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tv   MSNBC Live  MSNBC  August 27, 2015 1:00pm-2:01pm PDT

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we're following breaking news on wall street, u.s. stocks bounced back for a second consecutive day with the dow finishing up over 300 points. at one point the dow rose nearly 400 points. president obama will deliver a speech in new orleans' ninth ward to mark ten years since the hurricane katrina devastation. chris jansing is on the ground in new orleans for us. chris, good afternoon to you. let's talk about the president's address today and what we expect to hear him say. >> this is going to be about brazilians, it's going to be about a city that a lot of people have written off.
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i was here ten years ago, the devastation, the picture's still stunned, about 80% of this city was under water, the 2,000 people almost were killed. it was truly a devastating sight. having said that, the federal government has pumped billions of dollars into this community and the people who live here have put a lot of sweat equity into it. the lower 9th ward was one of the hardest hit neighborhoods to come back to this he have this $20 million new community center, talking to some young people here. they talk about the future, having a future here, in a place where a lot of people thought the city could never come back, this is really about a city that's on the move, a city where the economy is coming back, a lot of it having to do with tourism, the number of passengers coming in is up 22% at the airport. but also a city that the president recognized when he was
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in the neighborhood just a short time ago, still has a long way to go where there's been inequality. the same kind we saw before katrina, after katrina, and the way that some of these funds have been applied, a positive story, but one that's on going, ayman. >> chris jansing live from new orleans, we'll be following the president's remarks later in this hour. turning now to the 2016 race, donald trump soaring in the polls as he hits out at the media, and defends his layer, in south carolina today. he kicked off his event with an unusual authenticity test declaring his hair is the real thing. >> i don't wear a toupee, it's my hair. i swear. come here, come here, come here. come here. i'm going to -- we're going to settle this. >> it is. >> say it, please. >> yes, i believe it is. >> thank you.
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>> that was just a preek well to a news conference this afternoon, trump taking on jeb bush over women's health and the rhetoric around immigration. >> all of a sudden he's talking about anchor babies, and he steered it over to the asians, and now the asians are upset with jeb bush, you're going to have to ask him about those, i will take care of women's health and women's health issues, better than anybody and far better than hillary clinton who doesn't have a clue, i don't think -- maybe she won't even be in the race. >> this comes as a brand new qui poll has trump 16 points ahead of ben carson and jeb bush. today hillary clinton is campaigning in ohio as her lead continues to slip in that same poll, it has clinton leading the democratic field at 45%, but that's down 10 points from just a month ago, perhaps worst for those fighting it out right now are the one word answers most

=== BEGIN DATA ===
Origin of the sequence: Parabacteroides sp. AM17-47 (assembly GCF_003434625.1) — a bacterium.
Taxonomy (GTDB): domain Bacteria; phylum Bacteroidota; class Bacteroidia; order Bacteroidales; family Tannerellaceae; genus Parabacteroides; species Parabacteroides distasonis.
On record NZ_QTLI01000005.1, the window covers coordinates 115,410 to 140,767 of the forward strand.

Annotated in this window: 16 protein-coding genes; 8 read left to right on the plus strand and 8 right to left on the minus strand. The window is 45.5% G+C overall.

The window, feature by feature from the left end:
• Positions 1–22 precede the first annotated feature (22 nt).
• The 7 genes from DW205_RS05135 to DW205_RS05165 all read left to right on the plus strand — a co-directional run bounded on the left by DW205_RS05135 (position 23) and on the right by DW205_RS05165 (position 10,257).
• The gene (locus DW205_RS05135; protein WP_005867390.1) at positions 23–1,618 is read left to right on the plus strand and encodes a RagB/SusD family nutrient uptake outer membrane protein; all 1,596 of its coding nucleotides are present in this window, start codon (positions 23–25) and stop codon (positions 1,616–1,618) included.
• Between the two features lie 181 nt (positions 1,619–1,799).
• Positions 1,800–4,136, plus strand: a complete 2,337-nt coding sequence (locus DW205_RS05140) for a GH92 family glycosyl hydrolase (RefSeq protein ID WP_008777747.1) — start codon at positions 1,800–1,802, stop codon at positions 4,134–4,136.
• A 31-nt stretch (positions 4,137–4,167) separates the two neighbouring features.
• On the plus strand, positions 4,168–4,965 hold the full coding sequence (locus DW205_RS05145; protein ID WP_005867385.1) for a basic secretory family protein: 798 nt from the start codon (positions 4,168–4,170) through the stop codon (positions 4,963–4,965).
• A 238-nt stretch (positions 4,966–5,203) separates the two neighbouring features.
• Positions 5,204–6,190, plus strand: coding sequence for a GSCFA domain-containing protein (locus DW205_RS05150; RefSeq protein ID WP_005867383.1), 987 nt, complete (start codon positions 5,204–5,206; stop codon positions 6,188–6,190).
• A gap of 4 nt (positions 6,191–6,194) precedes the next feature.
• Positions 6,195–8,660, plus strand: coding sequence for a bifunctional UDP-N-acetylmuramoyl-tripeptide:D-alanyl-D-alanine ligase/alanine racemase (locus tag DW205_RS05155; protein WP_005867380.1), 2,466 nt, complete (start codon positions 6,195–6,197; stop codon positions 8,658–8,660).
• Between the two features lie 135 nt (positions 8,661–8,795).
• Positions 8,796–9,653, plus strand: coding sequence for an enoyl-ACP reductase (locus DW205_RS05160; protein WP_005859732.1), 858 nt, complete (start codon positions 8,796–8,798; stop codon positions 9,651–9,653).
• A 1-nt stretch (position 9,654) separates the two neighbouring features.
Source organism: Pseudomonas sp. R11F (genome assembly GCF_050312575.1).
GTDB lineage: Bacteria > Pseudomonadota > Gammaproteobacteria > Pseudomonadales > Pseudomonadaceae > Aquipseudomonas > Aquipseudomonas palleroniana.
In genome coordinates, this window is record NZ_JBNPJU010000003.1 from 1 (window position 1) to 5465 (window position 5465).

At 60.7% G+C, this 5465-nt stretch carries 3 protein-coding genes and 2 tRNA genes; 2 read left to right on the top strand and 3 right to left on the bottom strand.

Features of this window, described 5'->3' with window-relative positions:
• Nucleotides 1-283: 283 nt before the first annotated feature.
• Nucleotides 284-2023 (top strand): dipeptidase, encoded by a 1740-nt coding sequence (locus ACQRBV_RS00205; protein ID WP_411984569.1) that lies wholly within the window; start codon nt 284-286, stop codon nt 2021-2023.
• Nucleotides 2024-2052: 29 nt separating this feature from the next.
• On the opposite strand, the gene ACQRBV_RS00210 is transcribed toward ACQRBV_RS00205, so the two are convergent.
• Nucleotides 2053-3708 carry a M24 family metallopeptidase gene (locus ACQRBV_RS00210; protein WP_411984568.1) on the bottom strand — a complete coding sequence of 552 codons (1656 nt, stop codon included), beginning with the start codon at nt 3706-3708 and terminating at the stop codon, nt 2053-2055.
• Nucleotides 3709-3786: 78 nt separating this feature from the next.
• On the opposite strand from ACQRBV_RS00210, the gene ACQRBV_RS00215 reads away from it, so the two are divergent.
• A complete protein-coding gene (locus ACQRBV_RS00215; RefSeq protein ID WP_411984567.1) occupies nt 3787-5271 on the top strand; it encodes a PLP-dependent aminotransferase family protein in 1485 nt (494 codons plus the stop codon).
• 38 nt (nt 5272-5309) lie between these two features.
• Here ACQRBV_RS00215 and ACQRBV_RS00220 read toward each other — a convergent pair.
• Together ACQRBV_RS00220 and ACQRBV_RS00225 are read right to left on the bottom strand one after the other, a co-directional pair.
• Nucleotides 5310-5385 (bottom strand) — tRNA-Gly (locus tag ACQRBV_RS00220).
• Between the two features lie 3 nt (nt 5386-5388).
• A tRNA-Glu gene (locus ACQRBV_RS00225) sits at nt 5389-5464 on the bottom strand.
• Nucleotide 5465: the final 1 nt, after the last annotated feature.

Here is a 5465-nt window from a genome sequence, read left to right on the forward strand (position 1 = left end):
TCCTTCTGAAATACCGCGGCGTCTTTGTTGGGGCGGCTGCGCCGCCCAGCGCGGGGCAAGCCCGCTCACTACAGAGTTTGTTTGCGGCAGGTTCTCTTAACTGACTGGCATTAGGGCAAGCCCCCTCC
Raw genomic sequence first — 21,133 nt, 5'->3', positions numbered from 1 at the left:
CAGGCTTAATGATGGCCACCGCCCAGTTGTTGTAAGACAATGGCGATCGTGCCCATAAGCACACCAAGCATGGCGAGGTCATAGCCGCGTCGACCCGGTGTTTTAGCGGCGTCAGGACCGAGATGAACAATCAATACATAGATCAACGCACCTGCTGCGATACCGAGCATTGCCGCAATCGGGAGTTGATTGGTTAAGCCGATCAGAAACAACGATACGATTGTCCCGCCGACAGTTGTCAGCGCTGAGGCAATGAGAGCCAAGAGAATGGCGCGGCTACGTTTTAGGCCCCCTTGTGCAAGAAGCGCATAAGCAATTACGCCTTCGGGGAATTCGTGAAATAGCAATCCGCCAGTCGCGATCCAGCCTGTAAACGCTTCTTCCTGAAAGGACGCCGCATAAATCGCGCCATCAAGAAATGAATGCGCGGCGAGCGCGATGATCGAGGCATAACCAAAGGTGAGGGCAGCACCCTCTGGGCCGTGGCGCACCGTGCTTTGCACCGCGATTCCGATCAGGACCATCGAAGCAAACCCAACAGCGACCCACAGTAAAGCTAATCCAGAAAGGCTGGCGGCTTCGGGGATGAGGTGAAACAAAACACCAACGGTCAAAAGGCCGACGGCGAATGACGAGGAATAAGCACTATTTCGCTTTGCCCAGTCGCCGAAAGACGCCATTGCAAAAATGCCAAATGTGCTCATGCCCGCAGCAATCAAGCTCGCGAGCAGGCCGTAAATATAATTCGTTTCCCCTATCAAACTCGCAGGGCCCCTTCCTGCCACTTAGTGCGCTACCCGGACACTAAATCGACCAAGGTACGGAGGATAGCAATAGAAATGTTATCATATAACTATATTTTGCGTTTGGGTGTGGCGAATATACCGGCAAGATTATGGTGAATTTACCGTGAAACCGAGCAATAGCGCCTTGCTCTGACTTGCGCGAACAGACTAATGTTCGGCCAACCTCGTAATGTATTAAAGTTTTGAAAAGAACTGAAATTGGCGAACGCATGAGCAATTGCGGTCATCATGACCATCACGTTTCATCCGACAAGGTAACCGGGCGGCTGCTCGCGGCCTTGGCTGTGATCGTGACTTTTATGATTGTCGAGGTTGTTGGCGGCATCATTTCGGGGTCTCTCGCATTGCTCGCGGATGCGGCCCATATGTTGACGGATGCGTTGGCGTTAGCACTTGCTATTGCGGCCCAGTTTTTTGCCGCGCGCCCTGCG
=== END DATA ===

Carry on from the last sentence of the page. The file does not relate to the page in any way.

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associated with them, for hillary clinton, the word liar. donald trump arrogant and jeb bush, just bsh. i want to bring in our panel now, cornell belcher. thank you for joining us, cornell, let me start with you, does a single word speak volumes about this presidential race? i mean, who's the worst case here? >> no, a single word doesn't speak volumes about it. the dynamics of this race are beginning to unfold. there's been a narrative about trust, whether or not you can trust the former first lady, secretary of state clinton, that's unfolding, campaigns are problem solving vehicles. if there's an issue of trust, i'm sure the clinton campaign's going to have to address that, and work hard to shrink that deficit. i worked for a guy named barack obama who had a very big experience problem. our campaign adjusted and did
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some things to shrink that experience and make it less of an issue, the clinton campaign will work on this as well. and i think at some point as others jump into this race that the dynamics of it will complaining and there will be at issue that pops itself out. >> robert, trump continues his sound bite today. >> i can't call him bush, he doesn't use his last name, did you ever see a sign that says jeb bush or bush? there's a reason he doesn't use his last name, he's not going to work too well. >> bush is at 7% in this poll, way behind trump, at the same time, trump topped the no way list that people would not support. how do you read between the lines with these two? >> i think it's august, and i think a lot of people are simply not paying attention to the serious issues that our country faces.